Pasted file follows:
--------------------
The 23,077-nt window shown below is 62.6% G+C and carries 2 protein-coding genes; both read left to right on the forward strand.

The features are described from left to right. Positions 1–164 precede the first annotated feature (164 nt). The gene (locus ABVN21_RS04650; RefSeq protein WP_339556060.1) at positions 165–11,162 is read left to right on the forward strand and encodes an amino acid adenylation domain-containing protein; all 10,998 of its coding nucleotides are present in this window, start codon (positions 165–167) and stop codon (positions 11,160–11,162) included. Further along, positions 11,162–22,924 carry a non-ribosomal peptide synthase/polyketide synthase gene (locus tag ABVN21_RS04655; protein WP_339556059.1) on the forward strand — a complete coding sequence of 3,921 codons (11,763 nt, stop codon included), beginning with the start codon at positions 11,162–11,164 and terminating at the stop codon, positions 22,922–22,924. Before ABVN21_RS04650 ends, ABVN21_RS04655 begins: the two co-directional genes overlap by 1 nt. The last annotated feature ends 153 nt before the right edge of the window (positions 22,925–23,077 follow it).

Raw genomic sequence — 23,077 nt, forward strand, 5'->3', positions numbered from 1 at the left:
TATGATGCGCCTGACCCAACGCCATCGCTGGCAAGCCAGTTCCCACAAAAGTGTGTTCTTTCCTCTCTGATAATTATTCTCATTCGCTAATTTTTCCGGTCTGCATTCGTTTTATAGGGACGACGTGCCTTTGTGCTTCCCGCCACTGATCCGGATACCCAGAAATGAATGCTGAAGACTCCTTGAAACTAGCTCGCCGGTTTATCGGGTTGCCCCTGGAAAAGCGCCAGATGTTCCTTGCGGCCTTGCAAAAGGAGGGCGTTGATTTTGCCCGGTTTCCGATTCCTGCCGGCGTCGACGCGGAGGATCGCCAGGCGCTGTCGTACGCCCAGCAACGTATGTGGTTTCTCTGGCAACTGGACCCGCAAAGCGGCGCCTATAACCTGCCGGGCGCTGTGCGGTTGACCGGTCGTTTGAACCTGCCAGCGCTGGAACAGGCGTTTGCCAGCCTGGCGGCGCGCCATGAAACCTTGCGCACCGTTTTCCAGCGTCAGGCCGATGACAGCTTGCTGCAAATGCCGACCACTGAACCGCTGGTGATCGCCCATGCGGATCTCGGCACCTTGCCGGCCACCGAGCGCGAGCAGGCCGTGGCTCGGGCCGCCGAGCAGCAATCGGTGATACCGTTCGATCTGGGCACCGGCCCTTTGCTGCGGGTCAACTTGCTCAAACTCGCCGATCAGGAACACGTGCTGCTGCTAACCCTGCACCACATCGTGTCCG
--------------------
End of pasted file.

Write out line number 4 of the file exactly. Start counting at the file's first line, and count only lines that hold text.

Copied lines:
TATGATGCGCCTGACCCAACGCCATCGCTGGCAAGCCAGTTCCCACAAAAGTGTGTTCTTTCCTCTCTGATAATTATTCTCATTCGCTAATTTTTCCGGTCTGCATTCGTTTTATAGGGACGACGTGCCTTTGTGCTTCCCGCCACTGATCCGGATACCCAGAAATGAATGCTGAAGACTCCTTGAAACTAGCTCGCCGGTTTATCGGGTTGCCCCTGGAAAAGCGCCAGATGTTCCTTGCGGCCTTGCAAAAGGAGGGCGTTGATTTTGCCCGGTTTCCGATTCCTGCCGGCGTCGACGCGGAGGATCGCCAGGCGCTGTCGTACGCCCAGCAACGTATGTGGTTTCTCTGGCAACTGGACCCGCAAAGCGGCGCCTATAACCTGCCGGGCGCTGTGCGGTTGACCGGTCGTTTGAACCTGCCAGCGCTGGAACAGGCGTTTGCCAGCCTGGCGGCGCGCCATGAAACCTTGCGCACCGTTTTCCAGCGTCAGGCCGATGACAGCTTGCTGCAAATGCCGACCACTGAACCGCTGGTGATCGCCCATGCGGATCTCGGCACCTTGCCGGCCACCGAGCGCGAGCAGGCCGTGGCTCGGGCCGCCGAGCAGCAATCGGTGATACCGTTCGATCTGGGCACCGGCCCTTTGCTGCGGGTCAACTTGCTCAAACTCGCCGATCAGGAACACGTGCTGCTGCTAACCCTGCACCACATCGTGTCCG